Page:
The psychology of climate change denial


The psychology of climate change denialIn his Easter message, Cardinal George Pell said that Jesus did not preach about global warming. This is true. However, it is also true to say that he had said nothing of nuclear war, contraception or papal infallibility. The cardinal is not alone, of course, in calling the phenomenon of global warming into question. John Howard is a very recent convert to the reality of climate change, and he still has sceptics in his cabinet. Another doubter is Michael Duffy, who writes a Saturday column in the Sydney Morning Herald and graces the Radio National airwaves each week.

Some of the global warming sceptics, among them a few scientists, are just contrary types—people who love to upset the accepted orthodoxy—while some genuinely question the phenomenon of global warming. I’m not a global warming sceptic. I accept that the evidence is overwhelming and that we need to take drastic action to avert a catastrophe that will impact on the next couple of generations. We have a profound moral obligation to them to act to lessen the effects of our prodigious use of fossil fuels.

I don’t believe that it can be business as usual, that with a few adjustments we will be able to make it. The neo-rationalist economic model that we use is not sustainable into the future. It is this model that is responsible for the widespread destruction of the natural world, so to me it is inconceivable that we can somehow turn ourselves around while still operating out of the model which caused the destruction in the first place. We need a totally new approach.

However, we also need to be careful about rushing in and making predictions about what will happen in specific situations and places. If this was what the global warming sceptics were talking about we would take them more seriously. For instance, many people have predicted that the frequency and intensity of bushfires in south-eastern and south-western Australia will be exacerbated by the effects of global warming. The Council of Australian Government's bushfire inquiry and the CSIRO’s Climate Impact Group have accepted this scenario.

There is a widespread popular perception, re-enforced by the media as it tries to reduce complex scientific information to understandable language, that global warming inevitably means that everything will be drier, that there will be less rain, and with the vegetation drying out there will be more bushfires.

But this is not necessarily true. It ignores the fact that global warming is a complex process. We used to call it ‘the greenhouse effect’ and in a greenhouse things are certainly warm, but they are also steamy and wet. So warming doesn’t necessarily imply less rain; in fact there will probably be marginally more rain at a worldwide level, and north-western Australia has been getting somewhat wetter since the 1970s. This will probably continue, and the tropics will move further south.

The psychology of climate change denialWeather is a contrary beast and while it is true that the south-east and south-west will probably get drier, it is impossible to predict precisely what will happen weather-wise at a local level. We also need to remember that predictions are based on climate models and these differ. As a result the conclusions also vary.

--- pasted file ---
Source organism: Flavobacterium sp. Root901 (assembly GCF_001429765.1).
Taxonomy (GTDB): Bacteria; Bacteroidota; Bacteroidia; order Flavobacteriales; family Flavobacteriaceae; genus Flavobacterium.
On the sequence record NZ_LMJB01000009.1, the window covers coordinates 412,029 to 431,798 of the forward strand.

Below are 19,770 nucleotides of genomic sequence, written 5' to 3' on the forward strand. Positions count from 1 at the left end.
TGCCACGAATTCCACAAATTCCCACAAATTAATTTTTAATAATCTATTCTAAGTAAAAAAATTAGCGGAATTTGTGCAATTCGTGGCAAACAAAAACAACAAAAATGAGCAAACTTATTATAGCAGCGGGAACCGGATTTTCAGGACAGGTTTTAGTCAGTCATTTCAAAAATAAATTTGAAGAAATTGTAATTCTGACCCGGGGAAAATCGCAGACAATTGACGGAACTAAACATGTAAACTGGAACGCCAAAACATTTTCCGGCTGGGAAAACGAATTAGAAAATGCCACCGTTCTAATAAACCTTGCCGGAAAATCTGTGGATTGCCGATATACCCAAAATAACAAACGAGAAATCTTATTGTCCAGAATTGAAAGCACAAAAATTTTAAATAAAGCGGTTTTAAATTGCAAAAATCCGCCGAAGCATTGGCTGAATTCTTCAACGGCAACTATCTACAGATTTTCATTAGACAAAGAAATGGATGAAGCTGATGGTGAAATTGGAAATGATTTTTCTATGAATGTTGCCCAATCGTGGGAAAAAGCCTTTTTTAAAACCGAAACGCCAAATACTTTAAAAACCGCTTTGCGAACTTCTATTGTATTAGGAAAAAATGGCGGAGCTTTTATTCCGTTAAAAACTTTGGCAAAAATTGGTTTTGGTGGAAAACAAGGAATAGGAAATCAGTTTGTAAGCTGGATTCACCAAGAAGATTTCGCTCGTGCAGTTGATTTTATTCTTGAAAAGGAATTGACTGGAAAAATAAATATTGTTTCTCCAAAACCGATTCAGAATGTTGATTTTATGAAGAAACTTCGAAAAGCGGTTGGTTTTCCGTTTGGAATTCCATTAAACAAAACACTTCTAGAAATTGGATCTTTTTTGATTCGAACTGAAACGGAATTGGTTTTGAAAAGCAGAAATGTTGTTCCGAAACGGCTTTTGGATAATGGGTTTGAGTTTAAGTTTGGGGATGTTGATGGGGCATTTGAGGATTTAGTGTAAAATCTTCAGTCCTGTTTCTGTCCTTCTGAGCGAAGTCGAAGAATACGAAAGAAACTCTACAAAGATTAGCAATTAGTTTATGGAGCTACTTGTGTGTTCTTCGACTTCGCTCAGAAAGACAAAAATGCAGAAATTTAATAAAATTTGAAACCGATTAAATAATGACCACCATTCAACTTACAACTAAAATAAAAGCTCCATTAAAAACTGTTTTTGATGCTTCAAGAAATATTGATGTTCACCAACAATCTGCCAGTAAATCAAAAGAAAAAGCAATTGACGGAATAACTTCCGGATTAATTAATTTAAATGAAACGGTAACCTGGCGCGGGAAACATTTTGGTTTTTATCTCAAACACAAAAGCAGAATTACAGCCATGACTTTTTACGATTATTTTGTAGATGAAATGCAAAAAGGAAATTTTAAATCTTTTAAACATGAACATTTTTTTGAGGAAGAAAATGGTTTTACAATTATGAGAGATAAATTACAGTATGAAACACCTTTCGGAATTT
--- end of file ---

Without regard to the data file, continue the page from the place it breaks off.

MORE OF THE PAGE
Global dimming is another uncertainty in this mix. This is the pollution from burning fossil fuels that gathers as a kind of ugly cloud that reflects the sun’s rays and prevents some sunlight and warmth getting through to the earth’s surface. While some think this masks the true impact of global warming, most scientists are more cautious.

So the problem we face is scientifically complex, the economic tools we are using are inappropriate, and the long-term consequences for local areas in terms of weather and events likes bushfires, largely unknown. Global warming sceptics would be more helpful if these were the issues they emphasized rather than just retreating into a psychology of denial, or a contrariness that is no longer funny.

Religious leaders also face a challenge here. These issues are not just scientific, but social and ultimately moral. The Catholic church has a sophisticated moral tradition and it is precisely this that we need to apply to the global warming complexities with which we are dealing.



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Existing comments

A thoughtful analysis that is much appreciated. I would wish that Michael Duffy, and the sceptics whom he interviews, could visit any of the atolls of Tuvalu where the fresh water table has risen 20 to 30 cm in the past 50 years, approaching the point where it is impossible to grow fresh fruit and vegetables. The rise means that there are 20 to 30 cm less depth of the coralline sand in which to grow plants as the water level sets the "base" of the soil profile, and also that the fresh water (which is replenished by rain from above but literally "floats" on seawater below) is becoming more saline and therefore less supportive of plants such as pawpaw, banana, swamp taro and some green leaf veges. Global warming is forcing atoll-dwellers increasingly to work offshore (many as mariners on foreign ships) and remit funds so that their families can buy imported food. Another 30 cm rise would render the atolls uninhabitable.

Mike Foale | 17 April 2007

In his Easter message, Archbishop Pell writes that he is "deeply skeptical about man-made catastrophic global warming, but still open to further evidence". I'm relieved that he is open to further evidence; he could read a textbook on Physical Chemistry.
Until he does that, he would be best served by saying nothing lest he sound a lot more like the Rapturists of the Southern Baptist Church.
Cardinal Pell's Easter message is in my opinion wholly the wrong sort of ecumenism.
David Arthur | 24 April 2007


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